UC San Diego doctor using cannabis to help opioid addicts
This week, President Trump created a commission to fight addiction to opiates, a nod to a deadly serious problem in the United States that’s only getting worse. The head of the division of pain medicine in the department of anesthesia at UC San Diego is treating people who’ve become addicted to opioids, like heroin, with another drug, cannabis.
A lot of folks who treat addicts say using one drug to help people get off another one is a bad idea. But Dr. Mark Wallace said he’s had great success using very carefully dosed cannabis to help people stop using dangerous, damaging drugs like heroin.
Wallace makes it clear right up front. He does not treat addiction. He treats pain, but with the explosion of opioid use, or abuse, the two frequently intersect.
“There’s not a fine line between treating pain and addiction. We give these patients these opiates and they, they’re treating their pain, but they’re also becoming addicted,” said Dr. Wallace.
Wallace said addiction to opioids is one of the toughest addictions to deal with. He said patients who initially take the drugs for pain, often become addicted and then keep taking the drugs to stave off horrible withdrawal symptoms. So, in the late 90’s, after Californians approved medical marijuana, he started trying cannabis for some of his patients. But initially he had concerns.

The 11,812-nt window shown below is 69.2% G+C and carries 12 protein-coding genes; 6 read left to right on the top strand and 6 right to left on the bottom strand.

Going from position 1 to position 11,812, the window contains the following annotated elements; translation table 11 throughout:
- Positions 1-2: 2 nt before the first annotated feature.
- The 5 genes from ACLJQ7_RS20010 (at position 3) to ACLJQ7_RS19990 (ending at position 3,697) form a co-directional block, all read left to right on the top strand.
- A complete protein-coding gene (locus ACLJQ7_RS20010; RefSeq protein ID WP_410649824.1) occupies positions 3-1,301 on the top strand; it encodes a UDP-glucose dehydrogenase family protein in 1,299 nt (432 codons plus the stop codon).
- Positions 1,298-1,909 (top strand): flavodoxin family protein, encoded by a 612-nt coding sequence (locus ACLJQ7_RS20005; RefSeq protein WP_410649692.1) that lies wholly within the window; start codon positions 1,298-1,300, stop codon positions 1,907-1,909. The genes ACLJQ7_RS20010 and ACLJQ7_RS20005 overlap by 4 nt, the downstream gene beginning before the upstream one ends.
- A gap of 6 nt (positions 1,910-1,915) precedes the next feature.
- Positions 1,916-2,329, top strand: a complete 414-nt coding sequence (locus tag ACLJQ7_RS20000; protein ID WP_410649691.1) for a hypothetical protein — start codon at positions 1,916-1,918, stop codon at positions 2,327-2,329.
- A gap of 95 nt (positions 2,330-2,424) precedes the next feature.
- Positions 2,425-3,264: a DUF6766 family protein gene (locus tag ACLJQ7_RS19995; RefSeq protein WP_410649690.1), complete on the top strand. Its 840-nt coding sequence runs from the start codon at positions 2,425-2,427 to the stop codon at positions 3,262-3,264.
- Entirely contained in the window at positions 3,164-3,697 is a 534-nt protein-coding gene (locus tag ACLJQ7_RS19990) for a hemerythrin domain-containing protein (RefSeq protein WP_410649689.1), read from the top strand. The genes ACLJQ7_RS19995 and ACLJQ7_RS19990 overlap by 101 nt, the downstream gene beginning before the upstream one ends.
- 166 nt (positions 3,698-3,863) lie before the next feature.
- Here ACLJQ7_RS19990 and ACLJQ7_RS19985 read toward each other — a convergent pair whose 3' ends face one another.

“When I started using it in the late 90’s, I thought, well what are they getting? I don’t know exactly what dose they’re getting,” Wallace said.
But subsequent research, some of it done at UC San Diego, solved that issue. It doesn’t work for everyone, but for pain patients who are struggling to get off opioids, Dr. Wallace said cannabis, carefully prescribed and monitored, can be very helpful.
“Even the ones that are kind of, the pain is increasing and they’re hanging in there, I can give them the cannabis and it will treat their pain and it will treat some of the withdrawal symptom too,” he said.
Dr. Wallace has received his share of criticism from people who treat addiction. But for him given tough choices, he’s very comfortable with his approach. “If I had to choose between medical cannabis and an opiate, I would choose cannabis. There’s never been a reported death, I think that the abuse potential is way overrated, mainly because of the demonization it’s had for so many years.”
Dr. Wallace said about 19,000 people die every year just from abuse of prescription opioids, another 45 to 50,000 from heroin overdoses. So, if medical cannabis carefully prescribed can help turn around those numbers, Dr. Wallace said concerns about becoming addicted to marijuana obviously take a back seat.